It's imperative to obtain a solid understanding of important elements that contribute to effective learning via such applications. This problem is addressed by developing a new evaluation method that focuses on cognitive, affective and skill-based learning dimensions. Results highlight the contribution of the method in analysing user performance, and understanding of the individual differences in learning ability and user experience within the 3D VT.
Vox Lumen – motion simulation in dance
As part of Melbourne’s White Night 2015, Vox Lumen: People into Light transformed Federation Square into an interactive world. It involved stunning abstract digital projections, dancer-driven live motion capture, and interactive content that tracked the movement of crowds across Melbourne's biggest night of arts and culture. The event was a combination of live performance and audience interactivity.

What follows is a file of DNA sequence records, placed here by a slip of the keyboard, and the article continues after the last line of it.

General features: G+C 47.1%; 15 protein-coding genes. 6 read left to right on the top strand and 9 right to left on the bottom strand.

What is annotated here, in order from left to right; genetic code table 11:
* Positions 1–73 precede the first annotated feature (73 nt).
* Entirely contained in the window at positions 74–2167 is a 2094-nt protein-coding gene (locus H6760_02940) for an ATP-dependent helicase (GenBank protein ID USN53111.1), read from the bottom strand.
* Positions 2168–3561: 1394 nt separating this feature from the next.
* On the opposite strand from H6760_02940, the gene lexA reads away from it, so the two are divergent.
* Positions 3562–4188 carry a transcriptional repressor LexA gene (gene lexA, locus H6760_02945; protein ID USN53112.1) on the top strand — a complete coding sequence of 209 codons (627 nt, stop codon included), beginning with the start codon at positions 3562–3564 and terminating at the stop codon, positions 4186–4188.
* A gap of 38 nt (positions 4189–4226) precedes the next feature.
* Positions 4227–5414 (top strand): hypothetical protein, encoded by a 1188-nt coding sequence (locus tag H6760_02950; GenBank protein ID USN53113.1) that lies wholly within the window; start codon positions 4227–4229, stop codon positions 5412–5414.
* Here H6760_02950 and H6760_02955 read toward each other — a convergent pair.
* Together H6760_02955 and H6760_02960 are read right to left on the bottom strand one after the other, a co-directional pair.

The fusion of live performance and technology featured dancer/choreographer Steph Hutchison, who wore IISRI's high-tech Xsens motion capture suit.
This marker-less, full-body suit allows researchers to go mobile, taking a technology that is usually limited to a commercial lab setting into the heart of the city. The inertial-based suit measures the movement of the dancer using an internal gyroscope, so that every movement directly affects the content on the screen.